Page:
Kenyans want other government institutions to emulate KPC in graft war transparency

Embattled Kenya Pipeline Company with corruption is undergoing a cleansing period and their public relations image repair is impressing Kenyans.

The state has started forensic audit to investigate corruption allegations at the company.

Petroleum Principal Secretary Andrew Kamau said at a briefing in Nairobi yesterday that UK-based Chan Oil had been selected to undertake the audit and was expected to give a report within seven weeks. The firm was picked on Monday.

“We continue to welcome media and public interest in what we are doing because it is the right of Kenyans to know and question how we manage public resources. We appreciate that much of this reporting may not be favorable towards KPC management, as Kenyan’s focus rightly remain firmly on uprooting past misdeeds in the management of public resources, and reassuring no recurrences not withstanding any potential negative media courage we remain open to and welcome scrutiny that is driven by objectivity. We will also continue operating fully with investigative agencies as they seek to establish and place responsibility for any past wrong doing”, part of their statement reads.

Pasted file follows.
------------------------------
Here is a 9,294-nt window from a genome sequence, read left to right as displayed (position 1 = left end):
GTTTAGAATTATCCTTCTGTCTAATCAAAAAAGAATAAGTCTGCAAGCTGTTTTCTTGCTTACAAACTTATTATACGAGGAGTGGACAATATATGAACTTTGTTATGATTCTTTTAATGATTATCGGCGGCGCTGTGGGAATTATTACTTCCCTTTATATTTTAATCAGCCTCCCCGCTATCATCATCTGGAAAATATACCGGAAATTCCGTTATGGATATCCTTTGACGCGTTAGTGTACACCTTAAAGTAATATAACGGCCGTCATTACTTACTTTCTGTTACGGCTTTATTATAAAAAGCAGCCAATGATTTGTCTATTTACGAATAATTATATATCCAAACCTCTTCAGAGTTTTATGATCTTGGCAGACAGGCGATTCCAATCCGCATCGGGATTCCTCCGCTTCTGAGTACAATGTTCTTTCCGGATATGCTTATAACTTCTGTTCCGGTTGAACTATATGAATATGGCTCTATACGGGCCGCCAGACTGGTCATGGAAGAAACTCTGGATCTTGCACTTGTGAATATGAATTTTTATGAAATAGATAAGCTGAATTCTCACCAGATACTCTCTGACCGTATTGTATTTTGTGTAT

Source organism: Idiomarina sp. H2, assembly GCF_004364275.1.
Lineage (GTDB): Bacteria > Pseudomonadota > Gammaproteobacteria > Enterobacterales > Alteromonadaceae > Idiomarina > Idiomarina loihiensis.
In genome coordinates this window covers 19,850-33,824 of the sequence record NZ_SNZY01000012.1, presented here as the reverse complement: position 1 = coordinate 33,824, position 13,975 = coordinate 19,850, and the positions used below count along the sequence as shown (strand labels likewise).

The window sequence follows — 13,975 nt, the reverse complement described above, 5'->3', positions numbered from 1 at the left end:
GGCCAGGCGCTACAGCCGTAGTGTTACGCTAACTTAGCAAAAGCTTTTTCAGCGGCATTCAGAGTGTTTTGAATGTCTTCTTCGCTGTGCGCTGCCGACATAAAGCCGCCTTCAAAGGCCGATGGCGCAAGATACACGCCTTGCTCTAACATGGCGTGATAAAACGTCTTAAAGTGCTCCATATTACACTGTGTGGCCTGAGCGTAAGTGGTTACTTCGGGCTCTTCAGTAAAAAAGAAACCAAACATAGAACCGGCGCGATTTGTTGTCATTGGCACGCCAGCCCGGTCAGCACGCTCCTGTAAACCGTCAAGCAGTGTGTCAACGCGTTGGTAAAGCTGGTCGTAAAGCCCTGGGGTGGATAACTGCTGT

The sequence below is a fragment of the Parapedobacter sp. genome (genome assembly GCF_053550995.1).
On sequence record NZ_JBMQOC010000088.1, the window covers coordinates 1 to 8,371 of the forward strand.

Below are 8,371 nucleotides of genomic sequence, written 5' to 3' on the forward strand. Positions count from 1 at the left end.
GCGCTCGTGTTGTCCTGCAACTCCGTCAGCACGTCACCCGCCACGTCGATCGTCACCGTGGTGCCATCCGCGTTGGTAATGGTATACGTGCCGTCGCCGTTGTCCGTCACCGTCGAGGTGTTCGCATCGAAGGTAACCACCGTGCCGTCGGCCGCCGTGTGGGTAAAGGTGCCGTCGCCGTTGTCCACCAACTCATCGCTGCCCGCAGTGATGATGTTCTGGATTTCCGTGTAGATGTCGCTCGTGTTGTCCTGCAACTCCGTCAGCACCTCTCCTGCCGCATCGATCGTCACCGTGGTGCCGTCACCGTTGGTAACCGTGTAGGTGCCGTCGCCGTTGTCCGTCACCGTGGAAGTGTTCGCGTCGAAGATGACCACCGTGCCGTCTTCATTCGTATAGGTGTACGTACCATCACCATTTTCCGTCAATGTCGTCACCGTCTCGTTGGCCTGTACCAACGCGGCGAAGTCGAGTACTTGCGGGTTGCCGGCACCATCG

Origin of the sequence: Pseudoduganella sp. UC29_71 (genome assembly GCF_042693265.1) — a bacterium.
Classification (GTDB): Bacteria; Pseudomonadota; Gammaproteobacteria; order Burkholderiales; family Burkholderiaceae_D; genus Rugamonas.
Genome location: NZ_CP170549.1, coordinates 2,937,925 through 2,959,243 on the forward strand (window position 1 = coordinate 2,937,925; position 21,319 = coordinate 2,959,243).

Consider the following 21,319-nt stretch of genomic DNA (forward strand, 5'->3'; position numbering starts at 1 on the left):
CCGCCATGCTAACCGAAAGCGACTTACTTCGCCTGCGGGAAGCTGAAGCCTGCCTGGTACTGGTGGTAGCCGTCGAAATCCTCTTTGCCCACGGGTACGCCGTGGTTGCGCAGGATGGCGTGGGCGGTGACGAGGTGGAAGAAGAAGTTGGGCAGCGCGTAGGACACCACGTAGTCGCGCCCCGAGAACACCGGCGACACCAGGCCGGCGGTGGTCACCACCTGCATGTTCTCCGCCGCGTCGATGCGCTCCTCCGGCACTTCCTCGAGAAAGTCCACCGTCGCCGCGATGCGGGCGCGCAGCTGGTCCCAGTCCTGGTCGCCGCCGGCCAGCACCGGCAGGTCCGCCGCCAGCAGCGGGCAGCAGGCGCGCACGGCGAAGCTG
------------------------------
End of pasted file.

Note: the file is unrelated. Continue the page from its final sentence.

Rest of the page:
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Petroleum principal secretary Andrew Kamau
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